Typhoon Nida at Hong Kong

The residents of Hong Kong woke up today morning to learn that the city is literally at stand still as authorities shut down the city to prepare for the Typhoon Nida. Authorities asked the people to stay back at their homes and even warned of flooding though the typhoon is now downgraded. With a wind speed of upto 90 miles per hour Nida could prove disastrous for the Hong Kongers.
As Hongkong is facing the Typhoon, Chinese authorities are taking no risk. Cities in the Peral River delta area are preparing for the worst as residents seems to piling stock of food supplies. The super market food shelves emptied as the news hit the cities early on Monday. The airport authorities at Shenzhen airport canceled all flights from Monday midnight. More than 320 flights are expected to rescheduled as a result of the typhoon. The streets are empty and heavy rainfall is continuing as we report this.

Majority of the bus services and ferry are canceled. The trains are running at less frequently. The Hong Kong stock exchange is closed for trading on Tuesday.
For latest situation on Hong Kong weather condition visit the weather.com’s update.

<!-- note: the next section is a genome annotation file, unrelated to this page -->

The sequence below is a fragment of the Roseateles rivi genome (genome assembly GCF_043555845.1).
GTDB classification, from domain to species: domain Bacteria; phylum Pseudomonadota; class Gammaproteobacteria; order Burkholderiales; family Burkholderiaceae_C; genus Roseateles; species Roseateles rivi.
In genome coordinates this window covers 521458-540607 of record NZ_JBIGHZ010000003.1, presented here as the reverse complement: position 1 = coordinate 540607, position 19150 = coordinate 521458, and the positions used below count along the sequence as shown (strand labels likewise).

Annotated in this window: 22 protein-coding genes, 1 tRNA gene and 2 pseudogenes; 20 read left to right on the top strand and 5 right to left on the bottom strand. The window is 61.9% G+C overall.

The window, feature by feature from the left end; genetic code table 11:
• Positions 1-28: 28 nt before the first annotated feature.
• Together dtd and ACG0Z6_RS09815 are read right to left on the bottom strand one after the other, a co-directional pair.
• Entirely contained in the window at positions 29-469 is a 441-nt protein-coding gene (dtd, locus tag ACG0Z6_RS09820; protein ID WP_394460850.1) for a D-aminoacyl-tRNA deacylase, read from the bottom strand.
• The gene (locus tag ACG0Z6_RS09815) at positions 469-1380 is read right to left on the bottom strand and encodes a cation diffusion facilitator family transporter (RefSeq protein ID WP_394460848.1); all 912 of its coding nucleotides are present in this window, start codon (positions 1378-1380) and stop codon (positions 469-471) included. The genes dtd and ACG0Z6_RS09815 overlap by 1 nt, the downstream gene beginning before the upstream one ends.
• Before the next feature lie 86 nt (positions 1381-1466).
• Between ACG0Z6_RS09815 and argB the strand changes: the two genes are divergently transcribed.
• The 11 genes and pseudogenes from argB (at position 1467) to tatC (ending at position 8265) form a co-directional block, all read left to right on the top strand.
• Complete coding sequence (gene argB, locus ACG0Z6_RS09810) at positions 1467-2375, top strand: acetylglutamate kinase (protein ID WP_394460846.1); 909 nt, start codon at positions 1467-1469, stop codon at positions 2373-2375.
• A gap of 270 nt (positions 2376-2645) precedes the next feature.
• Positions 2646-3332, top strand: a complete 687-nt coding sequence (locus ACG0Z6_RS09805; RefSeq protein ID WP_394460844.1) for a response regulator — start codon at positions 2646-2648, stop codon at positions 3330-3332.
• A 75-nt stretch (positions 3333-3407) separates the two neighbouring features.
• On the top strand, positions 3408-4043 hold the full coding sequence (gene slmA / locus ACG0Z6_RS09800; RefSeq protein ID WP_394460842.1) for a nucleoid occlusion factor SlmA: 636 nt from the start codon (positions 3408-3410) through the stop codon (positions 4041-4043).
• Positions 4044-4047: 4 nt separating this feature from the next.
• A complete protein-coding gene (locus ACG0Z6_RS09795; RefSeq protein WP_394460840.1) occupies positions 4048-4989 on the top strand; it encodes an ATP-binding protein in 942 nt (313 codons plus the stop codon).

Asia targets greater roles at IMF

Asian continent is preparing to have a greater role in the activities of the International Monetary Fund IMF. This was disclosed in Beijing China.

The ongoing crises in the world number one monetary institution seemed to have reawakened the consciousness of the Asian continent for greater involvement in the affairs of the fund. Recently the controversy surrounding the sexual harassment leveled against the immediate past head of the fund Mr. Strauss Kahn has consumed his career in the organization as he has thrown in the towel as the chief executive of the fund. Already he is facing a legal prosecution over the matter.

It is not likely that an Asian would be appointed to replace him in office as the position is exclusively meant for a European to occupy.  The official from china can only be appointed the deputy managing director of the fund and not the managing director. Although since the post would be contested by interested European countries it is likely that china and indeed the other Asian countries would play the power broker role in deciding whoever emerges as the next head of the international monetary fund.

It would be expected that a new chief executive would be appointed for the fund in no distant time as the resignation of the former chief has created a vacuum in the administration of the fund. Already the IMF has been asked to look in the direction of Europe for the new chief.